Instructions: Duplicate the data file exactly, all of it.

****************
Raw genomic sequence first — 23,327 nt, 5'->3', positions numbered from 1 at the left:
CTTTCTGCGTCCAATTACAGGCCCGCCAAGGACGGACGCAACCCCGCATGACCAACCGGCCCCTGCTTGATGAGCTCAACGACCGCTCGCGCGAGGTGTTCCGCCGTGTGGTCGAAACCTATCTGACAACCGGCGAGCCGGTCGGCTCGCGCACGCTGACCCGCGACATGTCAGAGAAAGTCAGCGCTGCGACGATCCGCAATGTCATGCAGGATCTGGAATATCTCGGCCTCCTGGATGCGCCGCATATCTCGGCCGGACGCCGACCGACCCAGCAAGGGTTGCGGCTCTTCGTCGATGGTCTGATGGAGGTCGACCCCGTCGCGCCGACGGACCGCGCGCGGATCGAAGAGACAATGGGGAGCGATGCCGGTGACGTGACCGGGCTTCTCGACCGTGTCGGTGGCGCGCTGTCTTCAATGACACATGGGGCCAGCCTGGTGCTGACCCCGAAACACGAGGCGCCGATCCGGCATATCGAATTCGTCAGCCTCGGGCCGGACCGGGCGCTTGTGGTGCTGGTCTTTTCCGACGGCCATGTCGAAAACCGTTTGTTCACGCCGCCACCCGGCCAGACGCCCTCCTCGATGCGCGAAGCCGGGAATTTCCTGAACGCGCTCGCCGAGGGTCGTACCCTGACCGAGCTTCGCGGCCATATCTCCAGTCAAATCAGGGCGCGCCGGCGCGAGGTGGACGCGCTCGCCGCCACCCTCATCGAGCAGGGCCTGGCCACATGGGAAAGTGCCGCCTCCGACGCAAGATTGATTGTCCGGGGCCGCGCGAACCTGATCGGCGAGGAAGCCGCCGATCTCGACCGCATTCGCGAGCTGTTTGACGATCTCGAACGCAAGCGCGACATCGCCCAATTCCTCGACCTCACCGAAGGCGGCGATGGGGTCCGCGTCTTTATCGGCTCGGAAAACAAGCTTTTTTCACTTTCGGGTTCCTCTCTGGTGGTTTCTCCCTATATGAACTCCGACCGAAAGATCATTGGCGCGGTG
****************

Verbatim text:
Raw genomic sequence first — 23,327 nt, 5'->3', positions numbered from 1 at the left:
CTTTCTGCGTCCAATTACAGGCCCGCCAAGGACGGACGCAACCCCGCATGACCAACCGGCCCCTGCTTGATGAGCTCAACGACCGCTCGCGCGAGGTGTTCCGCCGTGTGGTCGAAACCTATCTGACAACCGGCGAGCCGGTCGGCTCGCGCACGCTGACCCGCGACATGTCAGAGAAAGTCAGCGCTGCGACGATCCGCAATGTCATGCAGGATCTGGAATATCTCGGCCTCCTGGATGCGCCGCATATCTCGGCCGGACGCCGACCGACCCAGCAAGGGTTGCGGCTCTTCGTCGATGGTCTGATGGAGGTCGACCCCGTCGCGCCGACGGACCGCGCGCGGATCGAAGAGACAATGGGGAGCGATGCCGGTGACGTGACCGGGCTTCTCGACCGTGTCGGTGGCGCGCTGTCTTCAATGACACATGGGGCCAGCCTGGTGCTGACCCCGAAACACGAGGCGCCGATCCGGCATATCGAATTCGTCAGCCTCGGGCCGGACCGGGCGCTTGTGGTGCTGGTCTTTTCCGACGGCCATGTCGAAAACCGTTTGTTCACGCCGCCACCCGGCCAGACGCCCTCCTCGATGCGCGAAGCCGGGAATTTCCTGAACGCGCTCGCCGAGGGTCGTACCCTGACCGAGCTTCGCGGCCATATCTCCAGTCAAATCAGGGCGCGCCGGCGCGAGGTGGACGCGCTCGCCGCCACCCTCATCGAGCAGGGCCTGGCCACATGGGAAAGTGCCGCCTCCGACGCAAGATTGATTGTCCGGGGCCGCGCGAACCTGATCGGCGAGGAAGCCGCCGATCTCGACCGCATTCGCGAGCTGTTTGACGATCTCGAACGCAAGCGCGACATCGCCCAATTCCTCGACCTCACCGAAGGCGGCGATGGGGTCCGCGTCTTTATCGGCTCGGAAAACAAGCTTTTTTCACTTTCGGGTTCCTCTCTGGTGGTTTCTCCCTATATGAACTCCGACCGAAAGATCATTGGCGCGGTG